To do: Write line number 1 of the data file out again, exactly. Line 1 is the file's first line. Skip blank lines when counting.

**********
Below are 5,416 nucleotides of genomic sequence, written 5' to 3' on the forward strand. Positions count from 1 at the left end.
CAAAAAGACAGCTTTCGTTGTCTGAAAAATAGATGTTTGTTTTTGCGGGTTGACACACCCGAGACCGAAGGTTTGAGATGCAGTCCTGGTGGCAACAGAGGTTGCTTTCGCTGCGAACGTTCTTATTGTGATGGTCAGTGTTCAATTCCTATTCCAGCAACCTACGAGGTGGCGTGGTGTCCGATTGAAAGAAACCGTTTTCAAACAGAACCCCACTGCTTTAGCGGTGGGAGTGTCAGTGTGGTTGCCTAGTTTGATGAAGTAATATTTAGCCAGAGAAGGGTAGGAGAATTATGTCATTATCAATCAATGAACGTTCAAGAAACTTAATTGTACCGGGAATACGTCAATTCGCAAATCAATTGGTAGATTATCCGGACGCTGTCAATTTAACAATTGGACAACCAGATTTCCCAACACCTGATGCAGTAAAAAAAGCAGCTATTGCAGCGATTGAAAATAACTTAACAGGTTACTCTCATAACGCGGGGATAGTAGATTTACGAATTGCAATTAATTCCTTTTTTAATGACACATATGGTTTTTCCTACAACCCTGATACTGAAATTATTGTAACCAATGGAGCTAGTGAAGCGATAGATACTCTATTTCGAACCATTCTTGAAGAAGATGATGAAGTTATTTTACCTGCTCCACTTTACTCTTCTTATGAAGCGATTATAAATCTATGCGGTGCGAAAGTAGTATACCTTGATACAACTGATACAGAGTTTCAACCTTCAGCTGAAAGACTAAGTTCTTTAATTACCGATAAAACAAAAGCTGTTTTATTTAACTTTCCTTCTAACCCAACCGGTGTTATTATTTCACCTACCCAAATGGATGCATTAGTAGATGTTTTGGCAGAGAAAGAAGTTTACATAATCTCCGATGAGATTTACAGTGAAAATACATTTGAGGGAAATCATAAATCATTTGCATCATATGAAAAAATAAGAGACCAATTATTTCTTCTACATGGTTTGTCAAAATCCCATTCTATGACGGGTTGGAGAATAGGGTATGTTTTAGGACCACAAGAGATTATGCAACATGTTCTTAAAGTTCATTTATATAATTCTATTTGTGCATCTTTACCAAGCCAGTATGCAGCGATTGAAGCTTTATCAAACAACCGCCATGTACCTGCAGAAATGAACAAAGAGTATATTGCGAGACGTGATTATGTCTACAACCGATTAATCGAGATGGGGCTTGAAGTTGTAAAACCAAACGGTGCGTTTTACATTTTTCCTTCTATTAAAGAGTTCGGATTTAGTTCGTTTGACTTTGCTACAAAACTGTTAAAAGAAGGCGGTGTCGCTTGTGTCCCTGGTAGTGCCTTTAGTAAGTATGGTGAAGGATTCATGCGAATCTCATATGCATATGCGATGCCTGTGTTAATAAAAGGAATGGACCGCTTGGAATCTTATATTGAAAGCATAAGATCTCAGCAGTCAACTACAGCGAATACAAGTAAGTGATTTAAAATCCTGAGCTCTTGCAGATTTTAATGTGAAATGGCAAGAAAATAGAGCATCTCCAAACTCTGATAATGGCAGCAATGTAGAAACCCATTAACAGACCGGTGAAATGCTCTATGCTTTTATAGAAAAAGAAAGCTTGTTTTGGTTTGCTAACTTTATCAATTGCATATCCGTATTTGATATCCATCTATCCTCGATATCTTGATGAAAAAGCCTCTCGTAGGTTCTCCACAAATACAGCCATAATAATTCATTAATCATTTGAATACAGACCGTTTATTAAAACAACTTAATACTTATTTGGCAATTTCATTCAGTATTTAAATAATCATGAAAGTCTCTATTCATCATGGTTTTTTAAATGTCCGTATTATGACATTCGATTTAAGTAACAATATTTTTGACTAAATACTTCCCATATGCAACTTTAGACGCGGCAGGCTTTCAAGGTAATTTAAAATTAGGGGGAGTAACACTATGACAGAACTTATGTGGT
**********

Below are 5,416 nucleotides of genomic sequence, written 5' to 3' on the forward strand. Positions count from 1 at the left end.